If a disapproval resolution is enacted, the rule may not take effect and the agency may issue no substantially similar rule without subsequent statutory authorization. If a rule is disapproved after going into effect, it is “treated as though [it] had never taken effect.” If either house rejects a disapproval resolution, the rule may take effect at once. If the President vetoes the resolution, the rule may not take effect for 30 days of session thereafter, unless the House or Senate votes to sustain the veto. If a session of Congress adjourns sine die less than 60 days of session after receiving a rule, the full 60-day periods for action begin anew on the 15th day of session after the next session convenes.

Except for submission of disapproval resolutions and final congressional action thereon, the expedited procedures under the Act apply only to Senate consideration. The House would consider a disapproval resolution under its general procedures, very likely as prescribed by a special rule reported from the Committee on Rules. In the Senate, once the resolution has been before committee for 20 calendar days, the panel is discharged if 30 Senators submit a petition for the purpose. Once the committee has reported or been discharged, a motion to proceed to consider the resolution would in practice be nondebatable, and the Act prohibits various other possible dilatory actions in relation to the motion and the resolution. Floor debate on the resolution is limited to 10 hours, and no amendment is in order.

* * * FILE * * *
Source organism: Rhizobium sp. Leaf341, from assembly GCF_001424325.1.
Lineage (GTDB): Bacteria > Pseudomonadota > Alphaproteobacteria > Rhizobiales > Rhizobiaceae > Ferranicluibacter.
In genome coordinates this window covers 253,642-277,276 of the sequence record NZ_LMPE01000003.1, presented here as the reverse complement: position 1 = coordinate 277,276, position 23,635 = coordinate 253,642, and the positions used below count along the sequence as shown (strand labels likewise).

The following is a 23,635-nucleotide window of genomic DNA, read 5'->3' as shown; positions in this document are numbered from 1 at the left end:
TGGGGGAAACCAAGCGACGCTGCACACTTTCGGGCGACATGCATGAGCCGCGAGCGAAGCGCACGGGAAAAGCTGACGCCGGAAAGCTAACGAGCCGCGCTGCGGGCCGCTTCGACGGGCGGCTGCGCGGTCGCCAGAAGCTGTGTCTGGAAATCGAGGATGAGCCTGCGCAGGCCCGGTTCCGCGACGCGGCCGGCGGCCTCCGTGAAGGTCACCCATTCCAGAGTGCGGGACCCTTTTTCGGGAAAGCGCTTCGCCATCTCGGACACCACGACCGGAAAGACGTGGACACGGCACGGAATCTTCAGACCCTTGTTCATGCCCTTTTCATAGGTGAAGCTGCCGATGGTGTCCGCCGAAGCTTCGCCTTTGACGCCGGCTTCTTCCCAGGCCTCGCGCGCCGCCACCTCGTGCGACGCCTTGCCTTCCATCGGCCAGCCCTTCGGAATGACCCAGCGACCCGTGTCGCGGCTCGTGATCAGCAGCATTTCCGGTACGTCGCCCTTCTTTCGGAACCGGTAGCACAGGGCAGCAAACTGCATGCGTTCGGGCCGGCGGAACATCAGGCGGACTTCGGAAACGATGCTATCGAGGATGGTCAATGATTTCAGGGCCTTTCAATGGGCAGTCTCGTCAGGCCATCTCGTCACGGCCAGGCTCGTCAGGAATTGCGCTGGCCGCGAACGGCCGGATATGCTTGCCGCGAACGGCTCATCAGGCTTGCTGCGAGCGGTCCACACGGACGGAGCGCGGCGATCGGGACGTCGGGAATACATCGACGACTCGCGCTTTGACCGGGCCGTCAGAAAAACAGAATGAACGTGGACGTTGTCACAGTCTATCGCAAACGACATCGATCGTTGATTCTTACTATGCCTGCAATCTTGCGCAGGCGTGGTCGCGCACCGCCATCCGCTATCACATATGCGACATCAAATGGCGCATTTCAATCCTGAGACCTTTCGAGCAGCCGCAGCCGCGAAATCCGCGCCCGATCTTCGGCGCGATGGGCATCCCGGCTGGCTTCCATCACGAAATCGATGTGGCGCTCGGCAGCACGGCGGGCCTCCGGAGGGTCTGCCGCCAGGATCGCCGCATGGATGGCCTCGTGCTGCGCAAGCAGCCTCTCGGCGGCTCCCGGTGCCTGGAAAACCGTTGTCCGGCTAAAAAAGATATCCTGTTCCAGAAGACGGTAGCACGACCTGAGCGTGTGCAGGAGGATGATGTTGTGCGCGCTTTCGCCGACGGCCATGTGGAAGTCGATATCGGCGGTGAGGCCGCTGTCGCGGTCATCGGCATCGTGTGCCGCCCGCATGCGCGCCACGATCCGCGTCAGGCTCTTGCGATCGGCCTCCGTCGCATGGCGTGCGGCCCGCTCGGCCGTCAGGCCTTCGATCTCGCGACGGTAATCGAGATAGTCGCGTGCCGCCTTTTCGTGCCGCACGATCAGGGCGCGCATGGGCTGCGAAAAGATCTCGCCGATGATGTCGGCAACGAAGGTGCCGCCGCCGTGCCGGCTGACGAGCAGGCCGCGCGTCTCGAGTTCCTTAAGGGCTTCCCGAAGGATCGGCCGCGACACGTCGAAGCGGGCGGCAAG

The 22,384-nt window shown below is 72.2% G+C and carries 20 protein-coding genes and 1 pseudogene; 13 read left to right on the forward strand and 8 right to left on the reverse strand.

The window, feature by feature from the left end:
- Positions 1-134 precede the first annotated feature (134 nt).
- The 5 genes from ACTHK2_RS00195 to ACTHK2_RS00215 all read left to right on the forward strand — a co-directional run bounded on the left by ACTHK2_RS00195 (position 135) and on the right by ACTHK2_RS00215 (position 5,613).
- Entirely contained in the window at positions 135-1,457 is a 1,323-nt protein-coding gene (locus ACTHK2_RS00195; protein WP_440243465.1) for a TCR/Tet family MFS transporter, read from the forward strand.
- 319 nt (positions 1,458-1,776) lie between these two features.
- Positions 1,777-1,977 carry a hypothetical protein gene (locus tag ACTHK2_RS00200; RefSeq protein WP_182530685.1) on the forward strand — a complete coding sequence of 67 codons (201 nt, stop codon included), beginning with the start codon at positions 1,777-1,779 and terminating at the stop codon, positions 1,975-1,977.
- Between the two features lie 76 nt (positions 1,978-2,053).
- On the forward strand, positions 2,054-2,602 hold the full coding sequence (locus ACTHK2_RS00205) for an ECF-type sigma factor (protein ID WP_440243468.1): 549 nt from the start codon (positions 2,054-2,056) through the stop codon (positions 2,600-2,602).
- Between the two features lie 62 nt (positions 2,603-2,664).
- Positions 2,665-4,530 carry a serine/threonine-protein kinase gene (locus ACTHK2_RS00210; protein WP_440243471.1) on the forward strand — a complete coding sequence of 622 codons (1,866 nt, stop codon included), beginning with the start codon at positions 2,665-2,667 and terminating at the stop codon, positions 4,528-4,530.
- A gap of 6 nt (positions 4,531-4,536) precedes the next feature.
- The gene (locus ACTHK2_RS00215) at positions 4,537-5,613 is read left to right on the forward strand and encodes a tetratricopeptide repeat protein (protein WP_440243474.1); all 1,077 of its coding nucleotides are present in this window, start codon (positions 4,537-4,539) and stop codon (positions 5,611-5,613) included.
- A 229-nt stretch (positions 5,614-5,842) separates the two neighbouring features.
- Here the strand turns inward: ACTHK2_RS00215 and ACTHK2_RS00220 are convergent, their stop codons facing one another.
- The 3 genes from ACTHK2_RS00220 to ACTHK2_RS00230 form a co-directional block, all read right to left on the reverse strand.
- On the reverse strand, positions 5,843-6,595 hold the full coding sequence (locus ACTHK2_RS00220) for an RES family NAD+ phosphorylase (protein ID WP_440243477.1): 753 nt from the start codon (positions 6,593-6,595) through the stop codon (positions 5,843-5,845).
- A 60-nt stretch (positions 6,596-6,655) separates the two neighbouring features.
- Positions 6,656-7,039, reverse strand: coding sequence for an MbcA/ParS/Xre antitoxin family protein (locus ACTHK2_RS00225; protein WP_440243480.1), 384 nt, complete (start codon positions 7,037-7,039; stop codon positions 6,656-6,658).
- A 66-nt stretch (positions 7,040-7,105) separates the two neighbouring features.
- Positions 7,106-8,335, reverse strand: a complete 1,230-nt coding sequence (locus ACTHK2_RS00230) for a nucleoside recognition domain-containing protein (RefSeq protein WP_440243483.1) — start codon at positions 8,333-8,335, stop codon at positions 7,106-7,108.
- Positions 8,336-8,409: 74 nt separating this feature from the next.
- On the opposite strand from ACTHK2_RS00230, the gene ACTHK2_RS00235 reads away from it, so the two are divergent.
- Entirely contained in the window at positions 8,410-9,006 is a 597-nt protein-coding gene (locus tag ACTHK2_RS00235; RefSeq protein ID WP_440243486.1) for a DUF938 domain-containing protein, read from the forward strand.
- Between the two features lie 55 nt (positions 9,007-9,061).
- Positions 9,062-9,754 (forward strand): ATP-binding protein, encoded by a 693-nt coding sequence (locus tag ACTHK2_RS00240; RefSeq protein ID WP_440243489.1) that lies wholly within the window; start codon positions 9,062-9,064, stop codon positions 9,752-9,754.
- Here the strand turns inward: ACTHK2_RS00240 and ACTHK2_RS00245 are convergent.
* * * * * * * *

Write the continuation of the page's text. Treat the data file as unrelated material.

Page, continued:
The Act does not preclude amendment of a disapproval resolution in the House, and means may exist of overcoming the prohibition on amendment in the Senate. For these reasons, and because the initial texts could differ, the resolutions initially adopted by the two houses might not be identical. The Act enables Congress to avoid the need to resolve differences between the two versions by providing that, when either house adopts a disapproval resolution, the other shall first consider its own disapproval resolution and then vote on the resolution received from the first. As long as the substantive effect of both is similar, the difference in text should not affect the ultimate effect of the legislation.

Points:

  • This doesn’t seem to be subject to cloture rules in the Senate, i.e., I don’t think it can be filibustered.
  • Senate Majority Leader Harry Reid seems to have limited ability to bottle up disapproval resolutions, but it’s too early to tell.
  • For a joint resolution to work, assuming the GOP members of the Senate would hold firm (a brave assumption), it would have to peel off a few Democrats. This would more than likely happen in the FCC situation and with the EPA’s carbon emission regs.
  • The previous point might tempt the House GOP majority and Senate GOP minority to use the tactic sparingly. I say no. Get Democrats on the record at every opportunity supporting every significant instance of regulatory overreach, and ram those votes down their throats during the next election campaign.
  • The same point applies to the presidential veto. Sure, they’ll be frequent, but it important to get Barack Obama on the record actually supporting the statist initiatives he so cherishes instead of allowing him any kind distance between his cabinet agencies, czars, and other apparatchiks. Turn what is perceived as a government power grab into his power grab.